1. Insufficient Cash
When a business fails, insufficient funds are one of the main causes. Some businesses, usually Startups, overestimate how much income they will receive and underestimate how many bills they will be liable to. Be sure you are able to distinguish between cash flow and sales. Avoid cash flow problems by meticulously estimating and be patient in allowing the time it may take for you to get paid. Make sure to "get invoices out on time, stay on top of collectibles, and reassess your cash position at least quarterly, if not more often".
2. Waiting Too Long to Seek Credit
The time to look for a business loan or get a line of credit is when your business looks sturdy enough to persuade a lender you will have no problem repaying the funds. "Depending what you need, funding sources include traditional banks, online lenders, credit card cash advances or purchases, and specialty lenders." The time to seek funding is when your business looks solid enough to convince a lender you will be able to repay what you borrow. The time to look for a business loan is when your business looks sturdy enough to persuade a lender that you wont have a problem repaying what you are borrowing.
3. Mixing Business and Personal Funds
Mixing business and personal purchase/funds are a huge no. Going back and forth between your business account to make personal purchase and vice versa will be a pain to distinguish when it comes to keeping records, paying taxes and not to mention if the IRS thinks they're smelling something fishy with your accounts. "The IRS believes you have purchased goods or services for personal use and deducted them as business expenses. If you have business partners or investors and mix business and personal expenditures, you'll have even more problems on your hands." Lastly, you'll find it difficult to get a business loan.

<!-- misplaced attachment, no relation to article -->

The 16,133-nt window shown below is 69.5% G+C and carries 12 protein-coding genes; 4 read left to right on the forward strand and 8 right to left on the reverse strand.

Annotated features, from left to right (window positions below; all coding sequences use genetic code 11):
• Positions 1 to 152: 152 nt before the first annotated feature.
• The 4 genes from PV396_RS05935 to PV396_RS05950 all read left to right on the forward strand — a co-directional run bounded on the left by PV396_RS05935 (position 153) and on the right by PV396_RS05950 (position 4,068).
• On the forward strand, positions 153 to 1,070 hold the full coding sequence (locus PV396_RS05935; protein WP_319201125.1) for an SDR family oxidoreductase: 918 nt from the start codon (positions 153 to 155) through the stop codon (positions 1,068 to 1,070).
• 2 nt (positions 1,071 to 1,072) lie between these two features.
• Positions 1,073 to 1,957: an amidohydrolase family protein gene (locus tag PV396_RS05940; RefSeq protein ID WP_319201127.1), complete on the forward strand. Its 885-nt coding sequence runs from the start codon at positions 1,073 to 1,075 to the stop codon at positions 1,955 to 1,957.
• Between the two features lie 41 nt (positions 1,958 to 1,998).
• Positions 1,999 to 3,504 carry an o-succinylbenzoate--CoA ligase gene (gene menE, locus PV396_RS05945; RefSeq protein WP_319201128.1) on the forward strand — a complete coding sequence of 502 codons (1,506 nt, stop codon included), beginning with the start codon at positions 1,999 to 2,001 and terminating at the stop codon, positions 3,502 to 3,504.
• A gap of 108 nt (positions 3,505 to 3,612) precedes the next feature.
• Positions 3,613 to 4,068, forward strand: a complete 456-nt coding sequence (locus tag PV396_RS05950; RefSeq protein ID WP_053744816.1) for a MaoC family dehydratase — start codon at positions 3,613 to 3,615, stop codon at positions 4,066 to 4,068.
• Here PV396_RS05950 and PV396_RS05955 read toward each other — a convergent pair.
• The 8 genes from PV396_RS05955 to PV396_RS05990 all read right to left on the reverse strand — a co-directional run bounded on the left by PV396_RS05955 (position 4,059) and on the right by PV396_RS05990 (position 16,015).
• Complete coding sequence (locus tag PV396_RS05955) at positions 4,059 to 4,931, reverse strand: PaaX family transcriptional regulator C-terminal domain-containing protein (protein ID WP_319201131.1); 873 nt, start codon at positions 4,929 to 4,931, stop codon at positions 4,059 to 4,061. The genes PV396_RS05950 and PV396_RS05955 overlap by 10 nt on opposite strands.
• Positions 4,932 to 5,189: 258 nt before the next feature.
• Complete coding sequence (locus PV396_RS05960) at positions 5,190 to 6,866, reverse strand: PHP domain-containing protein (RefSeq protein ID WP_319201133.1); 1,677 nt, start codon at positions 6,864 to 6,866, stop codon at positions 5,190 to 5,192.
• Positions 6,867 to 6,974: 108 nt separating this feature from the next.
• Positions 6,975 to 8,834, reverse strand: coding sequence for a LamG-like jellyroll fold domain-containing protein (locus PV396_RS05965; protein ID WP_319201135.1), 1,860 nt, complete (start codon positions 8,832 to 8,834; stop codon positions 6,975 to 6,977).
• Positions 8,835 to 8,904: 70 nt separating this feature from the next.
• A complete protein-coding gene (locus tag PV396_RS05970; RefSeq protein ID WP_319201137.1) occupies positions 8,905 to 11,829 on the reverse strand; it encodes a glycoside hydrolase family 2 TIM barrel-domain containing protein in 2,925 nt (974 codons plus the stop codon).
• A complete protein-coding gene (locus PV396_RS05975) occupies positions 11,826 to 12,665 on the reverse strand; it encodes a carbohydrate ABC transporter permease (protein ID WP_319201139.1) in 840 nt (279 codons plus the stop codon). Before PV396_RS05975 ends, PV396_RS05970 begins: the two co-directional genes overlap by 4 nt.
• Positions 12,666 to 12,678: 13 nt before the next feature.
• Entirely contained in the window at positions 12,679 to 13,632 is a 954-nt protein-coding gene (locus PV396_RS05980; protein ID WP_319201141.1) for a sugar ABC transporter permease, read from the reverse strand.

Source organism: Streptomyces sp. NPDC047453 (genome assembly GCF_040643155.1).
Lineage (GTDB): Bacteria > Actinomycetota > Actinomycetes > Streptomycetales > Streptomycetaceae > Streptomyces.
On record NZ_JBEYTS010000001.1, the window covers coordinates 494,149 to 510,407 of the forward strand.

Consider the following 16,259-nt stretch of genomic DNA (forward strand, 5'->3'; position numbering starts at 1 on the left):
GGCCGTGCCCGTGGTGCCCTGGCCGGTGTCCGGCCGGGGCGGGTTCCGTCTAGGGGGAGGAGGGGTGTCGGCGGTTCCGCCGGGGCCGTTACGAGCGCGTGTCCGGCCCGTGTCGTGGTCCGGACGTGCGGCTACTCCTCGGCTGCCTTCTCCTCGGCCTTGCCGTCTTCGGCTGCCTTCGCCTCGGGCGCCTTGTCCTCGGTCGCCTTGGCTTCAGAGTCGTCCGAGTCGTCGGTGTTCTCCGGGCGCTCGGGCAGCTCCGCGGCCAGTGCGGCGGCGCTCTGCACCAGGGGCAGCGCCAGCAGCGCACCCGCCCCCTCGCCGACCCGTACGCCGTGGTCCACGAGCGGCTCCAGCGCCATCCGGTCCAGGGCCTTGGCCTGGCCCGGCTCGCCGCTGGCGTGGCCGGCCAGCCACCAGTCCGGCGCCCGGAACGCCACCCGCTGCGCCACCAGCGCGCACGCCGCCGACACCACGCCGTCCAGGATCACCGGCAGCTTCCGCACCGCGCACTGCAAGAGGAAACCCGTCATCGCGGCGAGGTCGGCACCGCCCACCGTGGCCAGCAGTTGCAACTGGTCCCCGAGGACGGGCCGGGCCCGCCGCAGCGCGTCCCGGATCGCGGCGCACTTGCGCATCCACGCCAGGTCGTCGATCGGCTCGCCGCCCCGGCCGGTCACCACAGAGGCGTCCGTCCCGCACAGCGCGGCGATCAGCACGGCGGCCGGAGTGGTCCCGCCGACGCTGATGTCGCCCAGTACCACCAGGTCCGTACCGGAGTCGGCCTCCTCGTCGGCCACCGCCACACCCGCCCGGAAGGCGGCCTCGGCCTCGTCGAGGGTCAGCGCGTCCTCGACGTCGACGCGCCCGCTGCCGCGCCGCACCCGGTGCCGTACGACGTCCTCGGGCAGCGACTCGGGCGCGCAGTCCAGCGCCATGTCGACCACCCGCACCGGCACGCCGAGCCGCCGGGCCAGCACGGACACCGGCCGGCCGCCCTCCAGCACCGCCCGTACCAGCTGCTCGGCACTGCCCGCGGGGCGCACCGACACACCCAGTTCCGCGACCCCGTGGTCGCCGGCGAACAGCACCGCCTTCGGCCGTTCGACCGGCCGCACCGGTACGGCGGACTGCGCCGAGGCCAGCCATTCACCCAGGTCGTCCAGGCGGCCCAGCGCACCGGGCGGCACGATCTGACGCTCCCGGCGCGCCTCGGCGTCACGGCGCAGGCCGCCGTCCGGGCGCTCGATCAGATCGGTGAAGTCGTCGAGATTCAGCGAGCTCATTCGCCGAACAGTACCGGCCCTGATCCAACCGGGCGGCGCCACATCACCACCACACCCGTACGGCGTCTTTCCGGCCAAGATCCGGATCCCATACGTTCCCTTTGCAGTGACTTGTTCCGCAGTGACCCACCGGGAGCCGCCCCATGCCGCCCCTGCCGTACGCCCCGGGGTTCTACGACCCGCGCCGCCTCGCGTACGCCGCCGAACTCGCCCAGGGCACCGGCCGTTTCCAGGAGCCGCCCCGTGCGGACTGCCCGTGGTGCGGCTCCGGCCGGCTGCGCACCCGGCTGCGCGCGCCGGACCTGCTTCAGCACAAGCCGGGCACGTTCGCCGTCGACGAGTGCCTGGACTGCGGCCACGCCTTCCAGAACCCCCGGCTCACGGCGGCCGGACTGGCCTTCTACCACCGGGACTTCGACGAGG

4. Not Staying on Top of Recordkeeping
Keep records frequently. Take the time to enter all the data into an accounting program or spreadsheet or hire someone to do the job for you. If you hire someone else manage your business and personal financial records, be sure to go over the work they've done weekly (as frequently as possible, weekly is ideal), "looking to be sure income and expenditures are properly documented and be sure that nothing looks strange". Employee theft is a huge dilemma for small businesses and more often than not the employee who's been there for a while and is very much trusted happens to be the thief.
Some small business-- more so those who are just starting out will often charge too little. "Sometimes they rationalize that the low price is a way of "getting their foot in the door." Make sure that when you are determining prices to calculate in the labor that you're putting in as well. "If you're just starting out, remember to account for all your costs in figuring out what to charge, and check to see what competitors are charging for what you sell. Don't try to be the lowest price vendor out there. Once you're up and running, reassess your pricing structure at least annually".
Attard, Janet. "5 Common Small Business Money Mistakes". Business Know-How. Web. 2015. http://www.businessknowhow.com/money/moneymistakes.htm